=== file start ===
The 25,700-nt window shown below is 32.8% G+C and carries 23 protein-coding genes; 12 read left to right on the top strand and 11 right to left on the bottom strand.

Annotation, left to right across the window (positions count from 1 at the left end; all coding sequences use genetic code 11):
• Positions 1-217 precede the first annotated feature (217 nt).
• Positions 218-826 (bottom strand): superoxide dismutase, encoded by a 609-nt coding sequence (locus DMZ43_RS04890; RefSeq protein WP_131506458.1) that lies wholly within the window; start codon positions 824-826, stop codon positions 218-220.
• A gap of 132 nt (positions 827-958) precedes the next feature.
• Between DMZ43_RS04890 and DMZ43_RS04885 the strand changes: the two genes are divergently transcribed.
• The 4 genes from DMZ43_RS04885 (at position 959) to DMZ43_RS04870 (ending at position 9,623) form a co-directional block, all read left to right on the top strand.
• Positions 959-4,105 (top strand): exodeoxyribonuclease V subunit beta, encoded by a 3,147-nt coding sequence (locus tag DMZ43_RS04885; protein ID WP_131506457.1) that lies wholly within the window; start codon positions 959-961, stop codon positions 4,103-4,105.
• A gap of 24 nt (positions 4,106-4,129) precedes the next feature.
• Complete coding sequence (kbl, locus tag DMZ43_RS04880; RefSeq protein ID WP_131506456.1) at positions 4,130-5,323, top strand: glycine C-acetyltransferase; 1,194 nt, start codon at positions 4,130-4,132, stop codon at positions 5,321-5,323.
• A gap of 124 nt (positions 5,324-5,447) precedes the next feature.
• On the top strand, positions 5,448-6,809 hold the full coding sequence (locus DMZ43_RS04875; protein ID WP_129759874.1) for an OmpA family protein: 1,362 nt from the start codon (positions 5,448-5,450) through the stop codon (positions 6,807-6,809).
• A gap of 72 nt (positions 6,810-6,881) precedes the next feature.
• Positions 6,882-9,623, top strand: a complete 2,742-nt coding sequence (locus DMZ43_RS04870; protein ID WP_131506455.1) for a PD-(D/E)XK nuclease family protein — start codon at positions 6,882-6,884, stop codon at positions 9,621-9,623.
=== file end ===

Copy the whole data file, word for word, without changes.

The 25,700-nt window shown below is 32.8% G+C and carries 23 protein-coding genes; 12 read left to right on the top strand and 11 right to left on the bottom strand.

Annotation, left to right across the window (positions count from 1 at the left end; all coding sequences use genetic code 11):
• Positions 1-217 precede the first annotated feature (217 nt).
• Positions 218-826 (bottom strand): superoxide dismutase, encoded by a 609-nt coding sequence (locus DMZ43_RS04890; RefSeq protein WP_131506458.1) that lies wholly within the window; start codon positions 824-826, stop codon positions 218-220.
• A gap of 132 nt (positions 827-958) precedes the next feature.
• Between DMZ43_RS04890 and DMZ43_RS04885 the strand changes: the two genes are divergently transcribed.
• The 4 genes from DMZ43_RS04885 (at position 959) to DMZ43_RS04870 (ending at position 9,623) form a co-directional block, all read left to right on the top strand.
• Positions 959-4,105 (top strand): exodeoxyribonuclease V subunit beta, encoded by a 3,147-nt coding sequence (locus tag DMZ43_RS04885; protein ID WP_131506457.1) that lies wholly within the window; start codon positions 959-961, stop codon positions 4,103-4,105.
• A gap of 24 nt (positions 4,106-4,129) precedes the next feature.
• Complete coding sequence (kbl, locus tag DMZ43_RS04880; RefSeq protein ID WP_131506456.1) at positions 4,130-5,323, top strand: glycine C-acetyltransferase; 1,194 nt, start codon at positions 4,130-4,132, stop codon at positions 5,321-5,323.
• A gap of 124 nt (positions 5,324-5,447) precedes the next feature.
• On the top strand, positions 5,448-6,809 hold the full coding sequence (locus DMZ43_RS04875; protein ID WP_129759874.1) for an OmpA family protein: 1,362 nt from the start codon (positions 5,448-5,450) through the stop codon (positions 6,807-6,809).
• A gap of 72 nt (positions 6,810-6,881) precedes the next feature.
• Positions 6,882-9,623, top strand: a complete 2,742-nt coding sequence (locus DMZ43_RS04870; protein ID WP_131506455.1) for a PD-(D/E)XK nuclease family protein — start codon at positions 6,882-6,884, stop codon at positions 9,621-9,623.